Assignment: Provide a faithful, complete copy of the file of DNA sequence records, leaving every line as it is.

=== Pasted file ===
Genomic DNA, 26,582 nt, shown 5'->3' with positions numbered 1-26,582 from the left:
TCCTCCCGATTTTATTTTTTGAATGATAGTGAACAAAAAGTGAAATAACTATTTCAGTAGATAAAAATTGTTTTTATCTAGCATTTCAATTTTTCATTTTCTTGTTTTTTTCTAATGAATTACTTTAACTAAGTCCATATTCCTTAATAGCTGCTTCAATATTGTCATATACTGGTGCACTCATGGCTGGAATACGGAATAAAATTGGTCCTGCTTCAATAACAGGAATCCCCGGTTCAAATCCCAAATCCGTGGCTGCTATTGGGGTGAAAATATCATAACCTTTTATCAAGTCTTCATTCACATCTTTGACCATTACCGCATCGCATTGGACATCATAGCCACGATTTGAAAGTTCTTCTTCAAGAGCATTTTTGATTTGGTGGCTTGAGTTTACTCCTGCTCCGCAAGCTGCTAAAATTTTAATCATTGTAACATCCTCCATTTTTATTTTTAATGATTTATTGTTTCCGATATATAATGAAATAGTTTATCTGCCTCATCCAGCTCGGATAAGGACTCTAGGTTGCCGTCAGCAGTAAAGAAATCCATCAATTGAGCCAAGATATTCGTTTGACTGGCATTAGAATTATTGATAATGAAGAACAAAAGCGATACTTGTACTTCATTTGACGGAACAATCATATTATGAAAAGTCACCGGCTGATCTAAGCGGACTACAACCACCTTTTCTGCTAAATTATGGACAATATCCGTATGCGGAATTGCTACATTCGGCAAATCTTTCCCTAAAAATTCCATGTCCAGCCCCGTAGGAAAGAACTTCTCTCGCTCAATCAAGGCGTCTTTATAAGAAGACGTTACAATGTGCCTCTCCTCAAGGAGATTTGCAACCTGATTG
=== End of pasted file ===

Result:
Genomic DNA, 26,582 nt, shown 5'->3' with positions numbered 1-26,582 from the left:
TCCTCCCGATTTTATTTTTTGAATGATAGTGAACAAAAAGTGAAATAACTATTTCAGTAGATAAAAATTGTTTTTATCTAGCATTTCAATTTTTCATTTTCTTGTTTTTTTCTAATGAATTACTTTAACTAAGTCCATATTCCTTAATAGCTGCTTCAATATTGTCATATACTGGTGCACTCATGGCTGGAATACGGAATAAAATTGGTCCTGCTTCAATAACAGGAATCCCCGGTTCAAATCCCAAATCCGTGGCTGCTATTGGGGTGAAAATATCATAACCTTTTATCAAGTCTTCATTCACATCTTTGACCATTACCGCATCGCATTGGACATCATAGCCACGATTTGAAAGTTCTTCTTCAAGAGCATTTTTGATTTGGTGGCTTGAGTTTACTCCTGCTCCGCAAGCTGCTAAAATTTTAATCATTGTAACATCCTCCATTTTTATTTTTAATGATTTATTGTTTCCGATATATAATGAAATAGTTTATCTGCCTCATCCAGCTCGGATAAGGACTCTAGGTTGCCGTCAGCAGTAAAGAAATCCATCAATTGAGCCAAGATATTCGTTTGACTGGCATTAGAATTATTGATAATGAAGAACAAAAGCGATACTTGTACTTCATTTGACGGAACAATCATATTATGAAAAGTCACCGGCTGATCTAAGCGGACTACAACCACCTTTTCTGCTAAATTATGGACAATATCCGTATGCGGAATTGCTACATTCGGCAAATCTTTCCCTAAAAATTCCATGTCCAGCCCCGTAGGAAAGAACTTCTCTCGCTCAATCAAGGCGTCTTTATAAGAAGACGTTACAATGTGCCTCTCCTCAAGGAGATTTGCAACCTGATTG